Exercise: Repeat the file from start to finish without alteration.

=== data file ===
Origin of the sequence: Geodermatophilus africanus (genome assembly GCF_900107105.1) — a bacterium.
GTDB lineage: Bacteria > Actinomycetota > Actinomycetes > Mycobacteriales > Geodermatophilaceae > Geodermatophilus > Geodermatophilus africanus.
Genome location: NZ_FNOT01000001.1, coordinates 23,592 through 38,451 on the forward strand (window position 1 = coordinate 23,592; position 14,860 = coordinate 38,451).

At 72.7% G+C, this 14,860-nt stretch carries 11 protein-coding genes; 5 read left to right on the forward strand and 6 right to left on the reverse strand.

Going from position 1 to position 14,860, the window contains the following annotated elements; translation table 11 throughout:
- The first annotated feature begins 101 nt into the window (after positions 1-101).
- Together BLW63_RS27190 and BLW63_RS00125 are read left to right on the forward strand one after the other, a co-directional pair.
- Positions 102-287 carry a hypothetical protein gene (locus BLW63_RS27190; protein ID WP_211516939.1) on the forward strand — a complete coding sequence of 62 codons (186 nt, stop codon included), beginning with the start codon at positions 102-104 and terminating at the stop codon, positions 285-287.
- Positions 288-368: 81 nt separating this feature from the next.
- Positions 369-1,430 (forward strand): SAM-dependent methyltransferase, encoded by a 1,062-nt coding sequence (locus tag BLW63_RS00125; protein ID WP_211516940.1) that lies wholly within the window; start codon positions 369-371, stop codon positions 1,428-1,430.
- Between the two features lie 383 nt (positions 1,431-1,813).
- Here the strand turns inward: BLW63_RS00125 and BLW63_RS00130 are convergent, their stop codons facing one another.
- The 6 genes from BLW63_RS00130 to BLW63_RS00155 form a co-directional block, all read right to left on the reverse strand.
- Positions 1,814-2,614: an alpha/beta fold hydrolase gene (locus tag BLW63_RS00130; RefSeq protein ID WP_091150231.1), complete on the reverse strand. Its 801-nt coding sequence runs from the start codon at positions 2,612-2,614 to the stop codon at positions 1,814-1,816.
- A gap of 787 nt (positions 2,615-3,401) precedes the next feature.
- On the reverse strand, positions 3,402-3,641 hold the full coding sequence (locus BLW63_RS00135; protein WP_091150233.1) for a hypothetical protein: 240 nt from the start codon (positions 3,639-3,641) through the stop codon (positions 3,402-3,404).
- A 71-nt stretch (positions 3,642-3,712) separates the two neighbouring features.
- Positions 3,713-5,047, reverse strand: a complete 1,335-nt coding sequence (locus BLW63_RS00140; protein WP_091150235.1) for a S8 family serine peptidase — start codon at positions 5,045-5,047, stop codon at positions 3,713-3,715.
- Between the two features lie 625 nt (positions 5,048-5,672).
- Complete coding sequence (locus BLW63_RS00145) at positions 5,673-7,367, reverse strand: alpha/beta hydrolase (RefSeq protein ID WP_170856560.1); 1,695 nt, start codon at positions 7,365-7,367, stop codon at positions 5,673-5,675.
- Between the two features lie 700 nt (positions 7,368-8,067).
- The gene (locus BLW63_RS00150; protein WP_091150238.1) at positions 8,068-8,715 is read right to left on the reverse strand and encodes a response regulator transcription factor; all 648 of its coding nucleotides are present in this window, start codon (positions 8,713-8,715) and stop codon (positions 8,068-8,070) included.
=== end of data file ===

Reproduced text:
Origin of the sequence: Geodermatophilus africanus (genome assembly GCF_900107105.1) — a bacterium.
GTDB lineage: Bacteria > Actinomycetota > Actinomycetes > Mycobacteriales > Geodermatophilaceae > Geodermatophilus > Geodermatophilus africanus.
Genome location: NZ_FNOT01000001.1, coordinates 23,592 through 38,451 on the forward strand (window position 1 = coordinate 23,592; position 14,860 = coordinate 38,451).

At 72.7% G+C, this 14,860-nt stretch carries 11 protein-coding genes; 5 read left to right on the forward strand and 6 right to left on the reverse strand.

Going from position 1 to position 14,860, the window contains the following annotated elements; translation table 11 throughout:
- The first annotated feature begins 101 nt into the window (after positions 1-101).
- Together BLW63_RS27190 and BLW63_RS00125 are read left to right on the forward strand one after the other, a co-directional pair.
- Positions 102-287 carry a hypothetical protein gene (locus BLW63_RS27190; protein ID WP_211516939.1) on the forward strand — a complete coding sequence of 62 codons (186 nt, stop codon included), beginning with the start codon at positions 102-104 and terminating at the stop codon, positions 285-287.
- Positions 288-368: 81 nt separating this feature from the next.
- Positions 369-1,430 (forward strand): SAM-dependent methyltransferase, encoded by a 1,062-nt coding sequence (locus tag BLW63_RS00125; protein ID WP_211516940.1) that lies wholly within the window; start codon positions 369-371, stop codon positions 1,428-1,430.
- Between the two features lie 383 nt (positions 1,431-1,813).
- Here the strand turns inward: BLW63_RS00125 and BLW63_RS00130 are convergent, their stop codons facing one another.
- The 6 genes from BLW63_RS00130 to BLW63_RS00155 form a co-directional block, all read right to left on the reverse strand.
- Positions 1,814-2,614: an alpha/beta fold hydrolase gene (locus tag BLW63_RS00130; RefSeq protein ID WP_091150231.1), complete on the reverse strand. Its 801-nt coding sequence runs from the start codon at positions 2,612-2,614 to the stop codon at positions 1,814-1,816.
- A gap of 787 nt (positions 2,615-3,401) precedes the next feature.
- On the reverse strand, positions 3,402-3,641 hold the full coding sequence (locus BLW63_RS00135; protein WP_091150233.1) for a hypothetical protein: 240 nt from the start codon (positions 3,639-3,641) through the stop codon (positions 3,402-3,404).
- A 71-nt stretch (positions 3,642-3,712) separates the two neighbouring features.
- Positions 3,713-5,047, reverse strand: a complete 1,335-nt coding sequence (locus BLW63_RS00140; protein WP_091150235.1) for a S8 family serine peptidase — start codon at positions 5,045-5,047, stop codon at positions 3,713-3,715.
- Between the two features lie 625 nt (positions 5,048-5,672).
- Complete coding sequence (locus BLW63_RS00145) at positions 5,673-7,367, reverse strand: alpha/beta hydrolase (RefSeq protein ID WP_170856560.1); 1,695 nt, start codon at positions 7,365-7,367, stop codon at positions 5,673-5,675.
- Between the two features lie 700 nt (positions 7,368-8,067).
- The gene (locus BLW63_RS00150; protein WP_091150238.1) at positions 8,068-8,715 is read right to left on the reverse strand and encodes a response regulator transcription factor; all 648 of its coding nucleotides are present in this window, start codon (positions 8,713-8,715) and stop codon (positions 8,068-8,070) included.